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Could this be a Solution to Economic Crisis and the Future of Business?

The Importance of Philanthropy and The Rise of The Nonprofit Organisation

It takes an evolved individual to recognise that the only response that will solve this economic crisis is to give money away. The reasoning is simple; if you do not reinvest into the roots of society then its flower will surely whither.

There are any number of phrases and sayings that reinforce this, but a purely economic reasoning that underpins this is; if less money comes down from the top of the wealth pyramid than goes up, then there is going to be a ‘cash flow” problem.

The people at the bottom can’t create wealth or employment unless they are given something to work with, and if the governments print money it disappears in overhead, loan repayments and spiralling inflation, filtering upwards into the ‘safe’ commodity markets. Nature hates imbalance in all things and will always seek to achieve an equilibrium, the greater the imbalance, the bigger the impetus is to push back, which is why nonprofit organisations are the fastest growing sector in business today.

There is recognition here that there is significant pressure on decision makers in the private sector to provide substantial returns for their investors and this necessarily leads to questionable decisions being made. Banks who repackage high risk loans, energy companies who falsify oil reserves or cut corners with safety, food and drink manufacturers who bulk with addictive and harmful chemicals, you name it. The irony is that this does not necessarily represent greed as many of the share holders are pension funds trying to provide security for the old at the cost of a future for the young.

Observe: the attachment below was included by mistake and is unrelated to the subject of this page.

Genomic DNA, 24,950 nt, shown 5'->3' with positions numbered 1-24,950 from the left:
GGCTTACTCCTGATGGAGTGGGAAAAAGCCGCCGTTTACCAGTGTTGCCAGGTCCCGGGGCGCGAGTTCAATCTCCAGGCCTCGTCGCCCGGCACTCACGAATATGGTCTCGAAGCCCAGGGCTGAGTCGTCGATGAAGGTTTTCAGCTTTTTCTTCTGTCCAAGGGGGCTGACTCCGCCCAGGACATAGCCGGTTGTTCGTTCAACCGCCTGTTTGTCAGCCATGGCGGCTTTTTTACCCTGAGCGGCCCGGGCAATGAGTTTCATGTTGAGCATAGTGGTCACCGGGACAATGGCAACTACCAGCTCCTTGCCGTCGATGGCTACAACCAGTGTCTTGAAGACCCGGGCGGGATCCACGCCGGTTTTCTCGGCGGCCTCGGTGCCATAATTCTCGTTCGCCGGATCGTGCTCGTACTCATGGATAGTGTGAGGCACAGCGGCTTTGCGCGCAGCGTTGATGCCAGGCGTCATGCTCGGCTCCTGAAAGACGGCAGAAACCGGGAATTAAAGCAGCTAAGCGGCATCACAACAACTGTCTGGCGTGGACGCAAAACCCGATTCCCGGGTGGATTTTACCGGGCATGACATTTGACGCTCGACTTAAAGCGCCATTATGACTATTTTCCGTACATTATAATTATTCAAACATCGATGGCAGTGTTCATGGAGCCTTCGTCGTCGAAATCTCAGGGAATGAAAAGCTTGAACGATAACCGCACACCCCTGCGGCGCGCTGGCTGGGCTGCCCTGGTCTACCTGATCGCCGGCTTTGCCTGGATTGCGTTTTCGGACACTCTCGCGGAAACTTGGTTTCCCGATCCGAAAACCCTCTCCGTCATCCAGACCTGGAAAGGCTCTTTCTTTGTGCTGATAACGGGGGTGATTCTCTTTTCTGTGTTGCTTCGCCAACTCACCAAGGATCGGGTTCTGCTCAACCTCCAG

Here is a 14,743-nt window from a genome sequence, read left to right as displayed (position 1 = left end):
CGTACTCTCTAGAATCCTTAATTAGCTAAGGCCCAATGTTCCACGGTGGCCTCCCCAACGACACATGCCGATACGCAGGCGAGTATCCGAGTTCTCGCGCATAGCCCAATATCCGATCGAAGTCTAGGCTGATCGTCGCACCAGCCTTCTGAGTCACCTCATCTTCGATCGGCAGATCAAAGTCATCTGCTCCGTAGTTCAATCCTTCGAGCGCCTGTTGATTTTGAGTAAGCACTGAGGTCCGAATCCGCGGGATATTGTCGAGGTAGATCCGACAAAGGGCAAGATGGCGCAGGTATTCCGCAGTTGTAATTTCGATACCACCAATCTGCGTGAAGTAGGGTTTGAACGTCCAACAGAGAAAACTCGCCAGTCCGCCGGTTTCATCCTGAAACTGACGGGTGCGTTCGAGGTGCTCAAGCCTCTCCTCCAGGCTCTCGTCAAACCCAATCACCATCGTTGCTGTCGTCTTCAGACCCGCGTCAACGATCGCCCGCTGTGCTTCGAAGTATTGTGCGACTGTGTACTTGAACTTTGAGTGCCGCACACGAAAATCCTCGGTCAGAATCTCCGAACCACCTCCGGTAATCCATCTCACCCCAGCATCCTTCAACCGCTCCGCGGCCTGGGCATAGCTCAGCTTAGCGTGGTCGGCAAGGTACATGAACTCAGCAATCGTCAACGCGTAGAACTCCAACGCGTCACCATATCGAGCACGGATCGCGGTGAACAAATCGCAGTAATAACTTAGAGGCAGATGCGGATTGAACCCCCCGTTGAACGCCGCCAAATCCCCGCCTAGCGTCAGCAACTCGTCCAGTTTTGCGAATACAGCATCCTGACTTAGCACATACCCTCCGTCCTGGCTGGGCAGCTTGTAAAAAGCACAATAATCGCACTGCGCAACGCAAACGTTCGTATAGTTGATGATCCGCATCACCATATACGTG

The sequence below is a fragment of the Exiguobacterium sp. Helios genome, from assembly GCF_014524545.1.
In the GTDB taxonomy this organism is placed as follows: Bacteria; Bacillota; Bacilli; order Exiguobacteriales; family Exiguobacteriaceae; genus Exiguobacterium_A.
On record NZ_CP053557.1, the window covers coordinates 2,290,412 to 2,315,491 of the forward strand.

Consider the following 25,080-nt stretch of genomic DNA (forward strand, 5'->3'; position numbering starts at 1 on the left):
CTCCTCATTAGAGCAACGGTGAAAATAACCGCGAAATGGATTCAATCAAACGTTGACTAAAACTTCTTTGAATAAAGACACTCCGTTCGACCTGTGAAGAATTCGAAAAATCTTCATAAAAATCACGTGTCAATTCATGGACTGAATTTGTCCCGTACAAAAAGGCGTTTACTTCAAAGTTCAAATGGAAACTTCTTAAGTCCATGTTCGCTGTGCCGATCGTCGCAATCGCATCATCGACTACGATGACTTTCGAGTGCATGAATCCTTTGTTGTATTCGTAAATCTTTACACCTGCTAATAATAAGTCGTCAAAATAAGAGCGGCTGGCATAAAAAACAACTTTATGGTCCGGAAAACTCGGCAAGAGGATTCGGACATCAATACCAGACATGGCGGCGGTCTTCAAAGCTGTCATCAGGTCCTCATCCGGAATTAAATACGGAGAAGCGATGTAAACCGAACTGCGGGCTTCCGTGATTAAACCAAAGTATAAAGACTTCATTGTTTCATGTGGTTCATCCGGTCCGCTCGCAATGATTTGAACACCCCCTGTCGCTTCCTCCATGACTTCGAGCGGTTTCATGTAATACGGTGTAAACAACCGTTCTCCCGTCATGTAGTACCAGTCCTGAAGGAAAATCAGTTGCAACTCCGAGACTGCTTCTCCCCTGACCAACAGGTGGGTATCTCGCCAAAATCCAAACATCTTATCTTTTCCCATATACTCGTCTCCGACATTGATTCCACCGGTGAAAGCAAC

Nonprofits are free of these pressures, because of donations and accounting rules all transactions are transparent. Salaries are open to scrutiny and bonuses non excitant. Other businesses find that they prefer to deal with the nonprofit organisation as there are no hidden agendas a trust reputation relationship is easier to establish; equally there may even be the possibility of positive PR!

The lesson of the Chinese monkey trap is clear; the monkey is trapped by his desire to acquire the fruit and his inability to let go of it when it is in his grasp. It takes a lot of courage to trust and let go, by some it is called “a leap of faith”.

“Be the change you want to see

– Mohandas Mahatma Ghandi

Why do People Fight Regulation?

In my work as a complex systems analyst I often wondered how it was that the systems I was analysing had become so complicated that they no longer functioned properly, or at all.

To me it seemed simple; you drew a big circle around the system, looked at what was going in, then examined what was supposed to be coming out. “The Big Picture”.

By doing this simple exercise I could surmise what ought to be in the circle and then compared this to what was actually in the circle. They almost never matched, as I had designed a system from scratch whereas the system that I was examining had evolved over time.

The problem with this evolution was that there were always unconnected systems, or two systems doing the same job and systems that used to fulfil a purpose but no one had thought to remove.

In the very worst cases a loop could be found, just like the one I have discovered in society today. In order to get the funds to set up a non profit organisation or company, most fund providers and investors require you to have a non profit organisation or company.